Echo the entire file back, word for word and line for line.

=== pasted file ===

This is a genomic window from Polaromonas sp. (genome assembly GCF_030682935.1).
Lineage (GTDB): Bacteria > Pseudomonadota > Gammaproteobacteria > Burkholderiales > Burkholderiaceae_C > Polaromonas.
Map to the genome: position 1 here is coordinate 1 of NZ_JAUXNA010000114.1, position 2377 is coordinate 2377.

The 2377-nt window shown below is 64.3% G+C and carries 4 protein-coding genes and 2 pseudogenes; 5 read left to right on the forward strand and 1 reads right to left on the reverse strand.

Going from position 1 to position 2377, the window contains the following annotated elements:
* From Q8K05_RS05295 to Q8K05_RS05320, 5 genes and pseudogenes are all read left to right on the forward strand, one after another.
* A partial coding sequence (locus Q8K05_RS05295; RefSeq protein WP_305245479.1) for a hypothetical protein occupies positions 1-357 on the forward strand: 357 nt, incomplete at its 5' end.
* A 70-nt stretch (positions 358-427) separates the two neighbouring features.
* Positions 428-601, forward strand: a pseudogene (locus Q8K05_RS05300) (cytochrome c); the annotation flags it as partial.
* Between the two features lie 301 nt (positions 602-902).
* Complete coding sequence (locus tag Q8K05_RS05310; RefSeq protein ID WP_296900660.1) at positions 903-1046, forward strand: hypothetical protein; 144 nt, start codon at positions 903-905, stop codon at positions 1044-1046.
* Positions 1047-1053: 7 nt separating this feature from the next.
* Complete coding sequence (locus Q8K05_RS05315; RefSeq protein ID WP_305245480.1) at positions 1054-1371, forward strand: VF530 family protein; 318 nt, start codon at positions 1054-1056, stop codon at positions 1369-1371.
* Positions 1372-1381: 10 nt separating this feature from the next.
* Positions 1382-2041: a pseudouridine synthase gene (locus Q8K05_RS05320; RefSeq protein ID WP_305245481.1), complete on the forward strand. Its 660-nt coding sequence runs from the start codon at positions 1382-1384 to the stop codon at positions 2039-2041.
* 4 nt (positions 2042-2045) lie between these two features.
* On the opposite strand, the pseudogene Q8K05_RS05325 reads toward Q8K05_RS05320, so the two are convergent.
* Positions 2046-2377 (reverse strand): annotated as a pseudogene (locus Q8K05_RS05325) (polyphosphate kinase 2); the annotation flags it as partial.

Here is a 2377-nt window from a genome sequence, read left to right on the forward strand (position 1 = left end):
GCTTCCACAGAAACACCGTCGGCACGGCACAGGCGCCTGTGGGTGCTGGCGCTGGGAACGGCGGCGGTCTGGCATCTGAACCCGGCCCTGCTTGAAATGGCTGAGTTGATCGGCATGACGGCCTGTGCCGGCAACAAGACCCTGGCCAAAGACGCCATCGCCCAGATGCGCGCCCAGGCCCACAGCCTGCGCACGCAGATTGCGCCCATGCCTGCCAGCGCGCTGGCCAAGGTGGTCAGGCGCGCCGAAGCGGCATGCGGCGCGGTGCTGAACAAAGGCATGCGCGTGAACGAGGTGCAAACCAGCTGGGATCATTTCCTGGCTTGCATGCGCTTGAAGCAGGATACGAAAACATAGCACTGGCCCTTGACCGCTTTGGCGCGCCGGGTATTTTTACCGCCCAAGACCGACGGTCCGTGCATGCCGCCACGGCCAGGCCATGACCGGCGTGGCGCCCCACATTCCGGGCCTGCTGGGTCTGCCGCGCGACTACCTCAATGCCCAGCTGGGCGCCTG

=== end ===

This is a genomic window from Polaromonas sp. (genome assembly GCF_030682935.1).
Lineage (GTDB): Bacteria > Pseudomonadota > Gammaproteobacteria > Burkholderiales > Burkholderiaceae_C > Polaromonas.
Map to the genome: position 1 here is coordinate 1 of NZ_JAUXNA010000114.1, position 2377 is coordinate 2377.

The 2377-nt window shown below is 64.3% G+C and carries 4 protein-coding genes and 2 pseudogenes; 5 read left to right on the forward strand and 1 reads right to left on the reverse strand.

Going from position 1 to position 2377, the window contains the following annotated elements:
* From Q8K05_RS05295 to Q8K05_RS05320, 5 genes and pseudogenes are all read left to right on the forward strand, one after another.
* A partial coding sequence (locus Q8K05_RS05295; RefSeq protein WP_305245479.1) for a hypothetical protein occupies positions 1-357 on the forward strand: 357 nt, incomplete at its 5' end.
* A 70-nt stretch (positions 358-427) separates the two neighbouring features.
* Positions 428-601, forward strand: a pseudogene (locus Q8K05_RS05300) (cytochrome c); the annotation flags it as partial.
* Between the two features lie 301 nt (positions 602-902).
* Complete coding sequence (locus tag Q8K05_RS05310; RefSeq protein ID WP_296900660.1) at positions 903-1046, forward strand: hypothetical protein; 144 nt, start codon at positions 903-905, stop codon at positions 1044-1046.
* Positions 1047-1053: 7 nt separating this feature from the next.
* Complete coding sequence (locus Q8K05_RS05315; RefSeq protein ID WP_305245480.1) at positions 1054-1371, forward strand: VF530 family protein; 318 nt, start codon at positions 1054-1056, stop codon at positions 1369-1371.
* Positions 1372-1381: 10 nt separating this feature from the next.
* Positions 1382-2041: a pseudouridine synthase gene (locus Q8K05_RS05320; RefSeq protein ID WP_305245481.1), complete on the forward strand. Its 660-nt coding sequence runs from the start codon at positions 1382-1384 to the stop codon at positions 2039-2041.
* 4 nt (positions 2042-2045) lie between these two features.
* On the opposite strand, the pseudogene Q8K05_RS05325 reads toward Q8K05_RS05320, so the two are convergent.
* Positions 2046-2377 (reverse strand): annotated as a pseudogene (locus Q8K05_RS05325) (polyphosphate kinase 2); the annotation flags it as partial.

Here is a 2377-nt window from a genome sequence, read left to right on the forward strand (position 1 = left end):
GCTTCCACAGAAACACCGTCGGCACGGCACAGGCGCCTGTGGGTGCTGGCGCTGGGAACGGCGGCGGTCTGGCATCTGAACCCGGCCCTGCTTGAAATGGCTGAGTTGATCGGCATGACGGCCTGTGCCGGCAACAAGACCCTGGCCAAAGACGCCATCGCCCAGATGCGCGCCCAGGCCCACAGCCTGCGCACGCAGATTGCGCCCATGCCTGCCAGCGCGCTGGCCAAGGTGGTCAGGCGCGCCGAAGCGGCATGCGGCGCGGTGCTGAACAAAGGCATGCGCGTGAACGAGGTGCAAACCAGCTGGGATCATTTCCTGGCTTGCATGCGCTTGAAGCAGGATACGAAAACATAGCACTGGCCCTTGACCGCTTTGGCGCGCCGGGTATTTTTACCGCCCAAGACCGACGGTCCGTGCATGCCGCCACGGCCAGGCCATGACCGGCGTGGCGCCCCACATTCCGGGCCTGCTGGGTCTGCCGCGCGACTACCTCAATGCCCAGCTGGGCGCCTG